Today I sent out the last recipe chapter to get tested for Asian Tofu. Whew! Relaxation time. I wanted to make a little Asian dumpling for fun, not for tweaking multiple times for print. I wanted the pleasure of fooling around with dough to create a satisfying afternoon snack. No pressure.
I picked these little guys. For months, I'd been thinking about trying these chewy-soft rice dumplings in Elizabeth Andoh's Japanese vegan cookbook, Kansha. The dough is fast and easy to prepare.
Elizabeth formed her sweet rice flour dough into little balls for a classic Japanese sweet dumpling called shiratama dango. I decided to make the dumplings larger and dimpled so that they'd have tiny wells for holding thick brown sugar syrup – called kuro mitsu in Japanese. Plus, I could also pile on some adzuki beans in those indented dumplings. Sweet adzuki bean paste is commonly eaten with shiratama dango but canned beans and the brown sugar syrup do the trick.
The above combination of poached dumplings, buttery beans and sweet syrup was good. However, it was splendid with the addition of nutty toasted soy flour (kinako), which I had to make on the fly. Here is my afternoon dumpling snack for you to try.
Sweet Rice Dumplings with Brown Sugar Syrup, Adzuki Beans and Kinako
Serves 4 to 6
2/3 cup packed dark brown sugar
1/4 cup water
Pinch of salt
2 1/4 ounces (1/2 cup) glutinous rice flour, any Thai brand
2 ounces (1/3 cup) Mochiko sweet rice flour
About 6 tablespoons water or unsweetened soy milk
3/4 to 1 cup cooked adzuki beans (canned is fine)
About 2 tablespoons purchased or homemade toasted soy flour (kinako), optional
1. In a small saucepan, combine the sugar and water. Heat over medium high heat, stirring until the sugar has dissolved. Bring to a boil, then lower the heat to vigorously simmer for about 3 minutes, until the syrup has thickened a fair amount. Dip a spatula or spoon into the syrup and it should cling before dripping off. A dark shiny film should remain on the spatula or spoon.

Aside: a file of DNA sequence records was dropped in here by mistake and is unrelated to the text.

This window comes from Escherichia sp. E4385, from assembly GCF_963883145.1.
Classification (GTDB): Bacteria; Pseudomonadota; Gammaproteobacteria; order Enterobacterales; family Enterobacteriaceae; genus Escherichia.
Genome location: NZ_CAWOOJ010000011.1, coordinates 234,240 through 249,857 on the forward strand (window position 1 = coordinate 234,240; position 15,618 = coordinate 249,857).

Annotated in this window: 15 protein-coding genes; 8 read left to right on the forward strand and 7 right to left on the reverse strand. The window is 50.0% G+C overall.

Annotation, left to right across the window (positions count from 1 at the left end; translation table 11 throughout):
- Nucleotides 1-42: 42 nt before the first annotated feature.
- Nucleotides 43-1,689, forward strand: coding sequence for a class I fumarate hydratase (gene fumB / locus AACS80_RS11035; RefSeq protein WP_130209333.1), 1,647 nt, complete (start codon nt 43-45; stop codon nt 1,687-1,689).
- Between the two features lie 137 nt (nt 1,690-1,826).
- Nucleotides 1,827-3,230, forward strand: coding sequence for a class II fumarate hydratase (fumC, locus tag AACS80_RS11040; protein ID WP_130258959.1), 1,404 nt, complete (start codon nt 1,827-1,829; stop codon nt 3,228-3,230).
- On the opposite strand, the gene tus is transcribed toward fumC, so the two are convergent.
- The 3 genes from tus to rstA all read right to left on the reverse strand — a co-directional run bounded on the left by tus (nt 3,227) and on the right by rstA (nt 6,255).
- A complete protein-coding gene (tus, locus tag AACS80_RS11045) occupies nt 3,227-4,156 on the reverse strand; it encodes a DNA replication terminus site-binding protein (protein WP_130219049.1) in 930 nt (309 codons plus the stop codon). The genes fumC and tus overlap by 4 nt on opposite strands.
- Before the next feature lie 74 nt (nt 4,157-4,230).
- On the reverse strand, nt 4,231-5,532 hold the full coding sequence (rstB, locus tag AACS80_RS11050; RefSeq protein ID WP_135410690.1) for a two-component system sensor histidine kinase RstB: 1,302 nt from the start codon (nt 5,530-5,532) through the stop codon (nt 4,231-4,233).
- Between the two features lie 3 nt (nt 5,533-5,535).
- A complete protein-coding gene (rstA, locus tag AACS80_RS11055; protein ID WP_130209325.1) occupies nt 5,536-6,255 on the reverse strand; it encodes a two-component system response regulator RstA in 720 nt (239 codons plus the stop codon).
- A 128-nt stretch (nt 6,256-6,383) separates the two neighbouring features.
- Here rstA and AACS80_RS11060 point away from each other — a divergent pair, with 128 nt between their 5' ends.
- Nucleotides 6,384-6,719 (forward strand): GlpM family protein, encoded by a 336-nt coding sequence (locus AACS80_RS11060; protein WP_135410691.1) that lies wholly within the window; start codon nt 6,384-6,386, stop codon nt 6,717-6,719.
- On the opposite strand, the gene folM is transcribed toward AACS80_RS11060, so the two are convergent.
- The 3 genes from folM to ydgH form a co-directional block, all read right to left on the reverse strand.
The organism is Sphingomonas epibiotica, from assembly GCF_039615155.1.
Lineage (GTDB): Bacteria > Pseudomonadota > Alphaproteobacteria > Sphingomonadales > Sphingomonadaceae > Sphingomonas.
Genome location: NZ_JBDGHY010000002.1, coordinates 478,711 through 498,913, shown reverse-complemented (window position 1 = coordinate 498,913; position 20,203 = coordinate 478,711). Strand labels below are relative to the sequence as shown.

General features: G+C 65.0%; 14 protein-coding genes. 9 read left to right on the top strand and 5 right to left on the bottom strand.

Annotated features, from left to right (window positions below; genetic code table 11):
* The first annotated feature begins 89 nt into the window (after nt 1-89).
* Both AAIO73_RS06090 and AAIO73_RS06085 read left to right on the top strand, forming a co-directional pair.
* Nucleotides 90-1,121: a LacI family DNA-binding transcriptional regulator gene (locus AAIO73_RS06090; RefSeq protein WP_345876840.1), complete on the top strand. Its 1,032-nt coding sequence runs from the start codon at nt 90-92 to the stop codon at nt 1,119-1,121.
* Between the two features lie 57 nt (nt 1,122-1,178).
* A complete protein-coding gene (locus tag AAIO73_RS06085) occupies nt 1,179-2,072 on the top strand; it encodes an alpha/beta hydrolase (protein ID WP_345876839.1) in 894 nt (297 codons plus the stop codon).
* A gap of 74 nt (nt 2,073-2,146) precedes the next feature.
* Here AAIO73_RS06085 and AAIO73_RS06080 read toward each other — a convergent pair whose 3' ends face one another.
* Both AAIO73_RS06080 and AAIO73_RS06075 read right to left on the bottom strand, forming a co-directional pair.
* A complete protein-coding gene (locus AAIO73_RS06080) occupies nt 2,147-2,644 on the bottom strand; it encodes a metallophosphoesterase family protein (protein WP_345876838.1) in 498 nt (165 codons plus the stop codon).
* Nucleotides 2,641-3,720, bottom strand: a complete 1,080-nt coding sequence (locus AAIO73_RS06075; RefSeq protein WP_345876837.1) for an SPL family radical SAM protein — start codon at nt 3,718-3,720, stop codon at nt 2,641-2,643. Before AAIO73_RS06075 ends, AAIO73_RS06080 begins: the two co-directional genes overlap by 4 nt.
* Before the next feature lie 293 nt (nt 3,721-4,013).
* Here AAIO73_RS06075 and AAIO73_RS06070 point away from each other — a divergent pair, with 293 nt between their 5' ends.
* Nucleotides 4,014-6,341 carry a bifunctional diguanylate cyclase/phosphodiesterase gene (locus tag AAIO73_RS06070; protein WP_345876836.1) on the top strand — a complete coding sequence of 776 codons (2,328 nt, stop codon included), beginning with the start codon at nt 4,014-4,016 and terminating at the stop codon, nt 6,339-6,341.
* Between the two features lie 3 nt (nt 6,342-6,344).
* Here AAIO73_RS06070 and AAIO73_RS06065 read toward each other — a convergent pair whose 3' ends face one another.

When the syrup is done, take it off the heat and wait for the bubbling action to subside before stirring in the salt. Pour the syrup into heatproof glass jar or bowl and set aside to cool. You should have about 1/2 cup.
2. For the dumplings, combine the two rice flours in a bowl. Drizzle in half of the water (or soymilk) and use your fingers to stir and moisten the ingredients. Then gradually work in the remaining liquid, kneading the dough into a PlayDoh type of consistency that’s firm yet soft and smooth. Toward the end, add the liquid slowly as a little of it can affect the dough dramatically. This dough can dry quickly and crack. Take care to cover it if you’re going to walk away for too long.
3. To shape the dumplings, work with half of the dough at a time, covering the other half with a dishtowel to prevent drying. Roll the dough into a 12-inch-long log. Cut it crosswise into 12 pieces. Roll each one into a 3/4-inch ball and then flatten it into a thick disc, about a scant 1/2 inch thick.
Use your index finger or thumb to make an indentation in the center. Set aside and repeat with the remaining dough. You’ll form two dozen 1-inch-wide dumplings total. When done, cover them with the dishtowel.
4. Fill a large saucepan or pot with about 3 inches of water and bring to a boil. Depending on the size of the pan, drop in half or all of the dumplings. (In a 3-quart pan, I do 2 batches.) After all the dumplings float to the top, let them cook for another minute, then use a skimmer to scoop them from the water. Drop them into a bowl of cold or room temperature water to let them cool.
The dumplings are tastiest within 30 minutes after they are made. They will still be at their peak soft-and-chewy selves. If you leave them in the water longer they’re gradually firm up. To revive them, drain them and dunk them in boiling water to soften (essentially a quick recooking) or warm and soften them in the microwave oven.
5. For each portion, put 2 to 3 tablespoons of adzuki beans in a small shallow bowl. Top with some dumplings, and a drizzle of the sugar syrup. Then finish with about 1 teaspoon of the toasted soy flour. Eat with a spoon to ensure that you get some of each of the ingredients in every bite.